'Critical' vacancies in NHS Scotland as over 100 roles unfilled for more than a year

More than 100 NHS roles have been vacant for more than a year, with one in 14 consultant jobs empty, according to new figures.

Some health boards have advertised jobs up to 24 times, the Liberal Democrats revealed after Freedom of Information request.

Half of available roles in Orkney are vacant, along with 35 per cent in Shetland and 37 per cent in the Western Isles.

BMA Scotland said the figures exposed “critical” vacancy rates in Scotland, and urged the future Scottish Government to set out a clear workforce plan.

Picture: Michael Gillen

One elderly care consultant vacancy in Dumfries and Galloway was advertised 24 times with no applicants, and a diabetes consultant role was advertised 23 times with just two applicants.

NHS Forth Valley reported a longstanding general psychiatry vacancy unfilled since November 2014 and advertised six times, while a radiology position in Fife has been empty for five years.

In total 102 vacancies have been unfilled for more than a year.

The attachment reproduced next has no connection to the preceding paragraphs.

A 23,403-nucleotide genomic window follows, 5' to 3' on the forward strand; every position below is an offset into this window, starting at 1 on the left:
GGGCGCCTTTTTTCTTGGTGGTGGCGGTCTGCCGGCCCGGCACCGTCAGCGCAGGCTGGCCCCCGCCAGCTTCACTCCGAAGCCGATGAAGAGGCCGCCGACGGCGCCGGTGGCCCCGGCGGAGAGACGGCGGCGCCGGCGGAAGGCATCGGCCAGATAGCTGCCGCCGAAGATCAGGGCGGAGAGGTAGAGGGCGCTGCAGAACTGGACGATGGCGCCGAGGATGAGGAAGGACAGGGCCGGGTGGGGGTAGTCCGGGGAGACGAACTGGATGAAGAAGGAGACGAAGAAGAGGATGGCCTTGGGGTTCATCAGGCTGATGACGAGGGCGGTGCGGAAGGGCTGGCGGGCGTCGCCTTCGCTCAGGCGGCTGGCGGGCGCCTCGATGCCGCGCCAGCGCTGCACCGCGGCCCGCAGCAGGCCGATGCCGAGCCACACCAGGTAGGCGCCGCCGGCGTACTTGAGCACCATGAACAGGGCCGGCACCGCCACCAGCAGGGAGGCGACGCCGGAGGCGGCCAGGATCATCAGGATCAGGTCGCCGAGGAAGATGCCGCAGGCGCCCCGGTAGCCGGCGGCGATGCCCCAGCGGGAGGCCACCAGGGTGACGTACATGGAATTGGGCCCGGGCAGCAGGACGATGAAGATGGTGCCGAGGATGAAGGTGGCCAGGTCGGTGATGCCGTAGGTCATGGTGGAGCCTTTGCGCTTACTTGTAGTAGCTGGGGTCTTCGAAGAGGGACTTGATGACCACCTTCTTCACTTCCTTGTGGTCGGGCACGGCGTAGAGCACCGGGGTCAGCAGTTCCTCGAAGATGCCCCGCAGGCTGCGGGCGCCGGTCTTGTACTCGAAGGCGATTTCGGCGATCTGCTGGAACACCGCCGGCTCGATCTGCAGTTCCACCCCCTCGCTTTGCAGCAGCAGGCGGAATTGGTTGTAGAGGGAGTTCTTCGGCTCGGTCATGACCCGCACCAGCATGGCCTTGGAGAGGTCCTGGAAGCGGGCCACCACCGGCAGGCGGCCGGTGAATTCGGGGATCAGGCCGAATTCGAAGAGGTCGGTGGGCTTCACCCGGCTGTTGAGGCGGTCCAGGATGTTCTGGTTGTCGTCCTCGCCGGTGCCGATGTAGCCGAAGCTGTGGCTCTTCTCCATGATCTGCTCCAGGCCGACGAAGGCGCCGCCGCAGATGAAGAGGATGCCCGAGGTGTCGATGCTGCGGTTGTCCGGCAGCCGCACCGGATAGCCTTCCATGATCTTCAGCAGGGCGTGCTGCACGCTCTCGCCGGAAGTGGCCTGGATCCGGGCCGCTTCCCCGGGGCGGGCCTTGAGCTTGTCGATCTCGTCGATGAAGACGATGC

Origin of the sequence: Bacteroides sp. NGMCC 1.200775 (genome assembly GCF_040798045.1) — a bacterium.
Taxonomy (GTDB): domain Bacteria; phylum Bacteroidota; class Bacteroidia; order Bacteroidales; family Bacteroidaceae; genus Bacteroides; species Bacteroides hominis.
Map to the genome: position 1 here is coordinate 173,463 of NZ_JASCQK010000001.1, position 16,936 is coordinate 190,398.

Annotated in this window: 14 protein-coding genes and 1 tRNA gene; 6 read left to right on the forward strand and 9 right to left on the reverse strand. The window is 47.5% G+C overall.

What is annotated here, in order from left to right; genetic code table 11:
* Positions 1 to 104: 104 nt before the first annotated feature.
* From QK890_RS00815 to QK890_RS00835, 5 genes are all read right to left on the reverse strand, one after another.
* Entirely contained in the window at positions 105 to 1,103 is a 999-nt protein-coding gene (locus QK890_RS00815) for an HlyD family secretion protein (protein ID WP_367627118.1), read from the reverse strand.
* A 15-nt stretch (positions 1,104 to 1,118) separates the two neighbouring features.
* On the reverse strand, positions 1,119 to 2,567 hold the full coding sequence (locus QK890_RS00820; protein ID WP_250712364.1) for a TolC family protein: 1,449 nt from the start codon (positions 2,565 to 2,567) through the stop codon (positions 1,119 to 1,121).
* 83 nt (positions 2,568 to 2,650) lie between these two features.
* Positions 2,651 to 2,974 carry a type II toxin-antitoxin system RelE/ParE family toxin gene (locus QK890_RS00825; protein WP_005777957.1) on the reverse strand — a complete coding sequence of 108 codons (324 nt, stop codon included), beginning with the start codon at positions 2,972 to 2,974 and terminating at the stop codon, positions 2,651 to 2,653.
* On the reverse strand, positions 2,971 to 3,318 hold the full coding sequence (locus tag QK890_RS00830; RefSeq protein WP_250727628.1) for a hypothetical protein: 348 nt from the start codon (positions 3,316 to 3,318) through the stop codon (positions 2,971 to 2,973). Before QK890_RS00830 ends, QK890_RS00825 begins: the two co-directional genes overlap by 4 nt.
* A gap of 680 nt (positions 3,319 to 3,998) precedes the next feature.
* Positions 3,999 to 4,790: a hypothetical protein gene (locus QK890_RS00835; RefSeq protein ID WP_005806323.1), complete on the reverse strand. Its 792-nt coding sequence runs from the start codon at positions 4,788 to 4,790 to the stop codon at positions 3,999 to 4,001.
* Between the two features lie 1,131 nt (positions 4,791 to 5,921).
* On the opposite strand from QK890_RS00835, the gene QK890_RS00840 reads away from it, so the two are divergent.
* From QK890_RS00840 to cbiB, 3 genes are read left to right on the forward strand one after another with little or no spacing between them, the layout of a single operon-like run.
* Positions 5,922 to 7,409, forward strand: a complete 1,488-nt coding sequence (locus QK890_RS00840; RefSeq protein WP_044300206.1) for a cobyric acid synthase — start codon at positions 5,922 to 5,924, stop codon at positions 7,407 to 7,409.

Liberal Democrat health spokesperson Alex Cole-Hamilton called the figures “worrying”.

“These figures show the stresses and strains that our NHS is operating under. This will be worrying for patients and mean extra work for existing staff,” he said.

"Staff are working around the clock but they aren’t getting anywhere close to the support and resources they need. The workforce is being stretched more thinly than ever, while dealing with more and more challenging workloads.”

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Dr Graeme Eunson, chair of the BMA’s Scottish Consultants Committee, said: “We have been warning for some time that consultant vacancy rates in Scotland are at a critical level.

"The substantial long-term gaps in Scotland’s workforce are a growing and serious concern – stretching the workforce to the limit and affecting the ability of doctors to deliver the high-quality patient care they strive for.”

He added: “It is vital that this chronic shortage of doctors is addressed: we need to see serious steps in Scotland to make working as a doctor an appealing career choice, and show doctors they are valued.”

Speaking ahead of the Holyrood election, Mr Cole-Hamilton said: "Scotland desperately needs a comprehensive recovery plan which includes proposals for training and recruiting the staff that every health board is crying out for.”

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